table next to it. His ceiling was covered by a map of the solar system that his parents
had helped him paint. In the far corner hung his kite collection. Seven kites he had made
himself. Not from kits, but each one from scratch. And next to those, his books on
UFOs and aliens. Hanging above them was a fuzzy black and white photograph his
grandfather had given to him five years ago. It showed an old barn with something that
looked like a radioactive hot-dog floating above it. A cow stood next to the barn and
seemed to be mooing into the sky towards the glowing thing. His granddad had said it was
proof that UFOs existed. He gave the photo to Josh shortly before he died. He said
that Josh was the only one in the family who could be trusted with it. That had made Josh
proud. And he resolved to see a UFO for himself someday.
On his desk, next to the UFO books,
sat Joshs Compaq. It was good computer. The best as far as he was concerned. It was
a precision piece of equipment like his telescope. Thats why he had saved his
allowance and birthday money and mowed all those lawns. He could have got a faster
computer if hed chosen a cheaper brand, but Josh liked quality so he worked extra
hard to earn the money. His computer was important. It was his link to the astronomy BBS.
And to his favorite MUDs. And, of course, to the Kids.
Josh opened the door to his closet.
Junk was piled on the floor and the shelves. With his foot he pulled his skateboard out
from the back corner. The stickers on the top were still glossy. There wasnt a mark
on the board even though it was two years old. It had lived in the closet all this time.
Josh wasnt so fond of skateboards. He stepped onto the board and reached up. He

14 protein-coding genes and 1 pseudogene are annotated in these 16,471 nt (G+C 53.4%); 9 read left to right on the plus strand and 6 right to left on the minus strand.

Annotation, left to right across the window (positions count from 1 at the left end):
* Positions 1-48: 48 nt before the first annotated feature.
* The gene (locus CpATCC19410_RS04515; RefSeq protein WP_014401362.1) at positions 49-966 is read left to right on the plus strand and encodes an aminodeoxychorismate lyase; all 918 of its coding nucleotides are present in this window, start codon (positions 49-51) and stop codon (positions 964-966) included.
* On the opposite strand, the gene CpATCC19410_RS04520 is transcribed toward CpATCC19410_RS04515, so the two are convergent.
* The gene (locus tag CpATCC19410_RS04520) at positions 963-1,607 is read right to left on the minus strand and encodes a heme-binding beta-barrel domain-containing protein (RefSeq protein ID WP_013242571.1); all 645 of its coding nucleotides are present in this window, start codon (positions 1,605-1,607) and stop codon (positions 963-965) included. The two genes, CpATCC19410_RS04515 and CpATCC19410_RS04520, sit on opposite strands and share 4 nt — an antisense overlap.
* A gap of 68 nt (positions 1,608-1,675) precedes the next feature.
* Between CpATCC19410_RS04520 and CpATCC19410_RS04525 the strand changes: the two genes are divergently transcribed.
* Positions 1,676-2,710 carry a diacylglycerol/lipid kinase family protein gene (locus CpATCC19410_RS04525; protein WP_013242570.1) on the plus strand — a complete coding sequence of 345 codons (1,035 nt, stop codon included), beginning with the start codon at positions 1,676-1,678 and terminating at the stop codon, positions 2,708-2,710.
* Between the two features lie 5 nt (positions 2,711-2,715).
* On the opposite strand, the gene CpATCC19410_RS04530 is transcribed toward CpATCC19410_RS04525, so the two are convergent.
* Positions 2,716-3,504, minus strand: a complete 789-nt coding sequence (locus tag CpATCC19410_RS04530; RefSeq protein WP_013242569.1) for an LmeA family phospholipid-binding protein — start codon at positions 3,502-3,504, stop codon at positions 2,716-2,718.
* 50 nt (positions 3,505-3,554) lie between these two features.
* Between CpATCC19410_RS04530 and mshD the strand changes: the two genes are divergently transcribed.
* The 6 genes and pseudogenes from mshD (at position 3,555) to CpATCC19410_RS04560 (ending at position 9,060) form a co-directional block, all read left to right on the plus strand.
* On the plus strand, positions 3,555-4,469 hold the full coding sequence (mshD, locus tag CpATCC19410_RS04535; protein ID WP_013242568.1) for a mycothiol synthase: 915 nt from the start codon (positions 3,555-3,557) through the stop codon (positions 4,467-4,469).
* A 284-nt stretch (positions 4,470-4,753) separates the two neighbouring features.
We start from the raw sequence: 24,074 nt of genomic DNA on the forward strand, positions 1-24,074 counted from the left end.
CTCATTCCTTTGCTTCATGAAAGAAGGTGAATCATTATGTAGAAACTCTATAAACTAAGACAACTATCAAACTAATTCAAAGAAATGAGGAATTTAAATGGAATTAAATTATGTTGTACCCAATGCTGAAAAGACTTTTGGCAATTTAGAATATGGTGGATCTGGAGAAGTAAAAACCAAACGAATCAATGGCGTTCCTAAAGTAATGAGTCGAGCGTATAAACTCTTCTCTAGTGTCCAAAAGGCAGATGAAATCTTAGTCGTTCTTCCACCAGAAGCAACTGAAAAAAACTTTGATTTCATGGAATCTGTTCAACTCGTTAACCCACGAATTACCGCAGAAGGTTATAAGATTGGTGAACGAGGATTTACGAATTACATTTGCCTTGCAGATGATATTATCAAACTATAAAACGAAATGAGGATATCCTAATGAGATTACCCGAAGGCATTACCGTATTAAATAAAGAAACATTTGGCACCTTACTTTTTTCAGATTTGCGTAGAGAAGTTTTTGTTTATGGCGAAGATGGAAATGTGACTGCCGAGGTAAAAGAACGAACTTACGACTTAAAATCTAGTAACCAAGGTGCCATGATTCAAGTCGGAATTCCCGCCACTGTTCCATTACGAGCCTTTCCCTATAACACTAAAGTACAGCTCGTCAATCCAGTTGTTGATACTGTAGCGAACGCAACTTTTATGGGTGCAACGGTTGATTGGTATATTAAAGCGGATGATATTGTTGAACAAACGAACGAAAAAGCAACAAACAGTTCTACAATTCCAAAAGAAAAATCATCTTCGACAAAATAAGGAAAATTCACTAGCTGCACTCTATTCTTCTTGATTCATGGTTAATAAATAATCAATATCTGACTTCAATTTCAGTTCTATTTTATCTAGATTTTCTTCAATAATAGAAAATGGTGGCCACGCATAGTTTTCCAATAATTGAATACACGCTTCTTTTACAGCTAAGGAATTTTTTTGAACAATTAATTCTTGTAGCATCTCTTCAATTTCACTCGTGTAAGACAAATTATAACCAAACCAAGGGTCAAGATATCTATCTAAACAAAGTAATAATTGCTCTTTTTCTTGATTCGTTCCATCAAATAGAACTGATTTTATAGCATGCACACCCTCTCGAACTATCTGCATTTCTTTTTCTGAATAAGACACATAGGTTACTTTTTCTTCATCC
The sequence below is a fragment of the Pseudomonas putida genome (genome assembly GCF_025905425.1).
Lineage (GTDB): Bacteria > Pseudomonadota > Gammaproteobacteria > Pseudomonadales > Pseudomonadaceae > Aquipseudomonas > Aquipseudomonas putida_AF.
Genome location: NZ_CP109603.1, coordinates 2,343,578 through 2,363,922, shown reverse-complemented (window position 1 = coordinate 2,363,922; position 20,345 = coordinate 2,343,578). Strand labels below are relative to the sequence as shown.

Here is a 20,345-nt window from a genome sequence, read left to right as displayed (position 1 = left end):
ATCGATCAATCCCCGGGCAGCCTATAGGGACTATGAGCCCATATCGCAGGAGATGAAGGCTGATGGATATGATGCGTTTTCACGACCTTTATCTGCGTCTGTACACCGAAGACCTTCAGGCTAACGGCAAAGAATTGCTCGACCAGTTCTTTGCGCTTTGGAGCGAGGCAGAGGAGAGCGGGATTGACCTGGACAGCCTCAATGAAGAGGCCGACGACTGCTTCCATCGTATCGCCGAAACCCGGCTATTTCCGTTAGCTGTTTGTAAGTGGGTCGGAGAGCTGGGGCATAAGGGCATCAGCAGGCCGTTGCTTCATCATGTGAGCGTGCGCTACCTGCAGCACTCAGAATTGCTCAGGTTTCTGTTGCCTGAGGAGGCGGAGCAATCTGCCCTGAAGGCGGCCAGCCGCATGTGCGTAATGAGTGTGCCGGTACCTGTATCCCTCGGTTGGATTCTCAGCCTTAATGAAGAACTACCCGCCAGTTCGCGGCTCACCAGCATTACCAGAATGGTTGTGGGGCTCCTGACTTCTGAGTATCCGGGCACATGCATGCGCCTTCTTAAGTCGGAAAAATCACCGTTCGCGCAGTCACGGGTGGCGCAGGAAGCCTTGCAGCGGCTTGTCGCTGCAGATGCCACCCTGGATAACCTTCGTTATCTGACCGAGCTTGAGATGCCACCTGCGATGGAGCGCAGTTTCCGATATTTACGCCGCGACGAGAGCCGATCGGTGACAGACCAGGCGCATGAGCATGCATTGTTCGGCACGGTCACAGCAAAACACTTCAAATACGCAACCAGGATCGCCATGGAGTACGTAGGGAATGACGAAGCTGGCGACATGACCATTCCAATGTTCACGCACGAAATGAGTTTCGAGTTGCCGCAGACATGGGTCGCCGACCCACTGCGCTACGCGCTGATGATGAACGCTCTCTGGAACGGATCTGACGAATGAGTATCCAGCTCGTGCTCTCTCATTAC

could just barely touch the bottom of the box he wanted. With his fingertips he slowly
worked it out until it tipped over and down. He caught it and stepped backwards off the
He set the box down in the middle of
the room and took the styrofoam packing out. Then he walked to his desk.
He got down on his knees, crawled
half-way under the desk and grabbed the computers power cord.
"Well," he thought,
"if were going to move, I better start packing."
It was the first time his computer
would be unplugged since he bought it.
He gave the cord a jerk. It pulled
free from the socket. Josh felt like someone had unplugged the cord that held him to the
earth. His face felt hot and he felt the tears waiting to escape from behind his eyeballs.
He clenched his teeth and backed out
from under the desk, the cord still in his hand. Then he lay down on his back and stared
at the solar system above him.
Little bean pillows shaped like
stars and moons, gifts his little sisters had made for him, lay scattered around the
floor. He grabbed one and threw it at the light switch. He wasnt surprised that he
missed. But he finally hit it on the fourth try. The light went out. He looked back up at
the ceiling. The fluorescent paints glowed in the darkness. He squinted his eyes so he
only saw the fuzzy shapes of the planets and nothing else. He stared for a long time at
the blur that he knew was the earth.
He wasnt part of it any more,
he thought. He wasnt even part of the solar system. He was like a space probe
heading beyond the planets. Out into deep space. All by itself. No home. No life support.
Nothing. Just space. No friends. Just space. Just emptiness.
He was sure Seattle was going to be
just like that. Just emptiness. No home.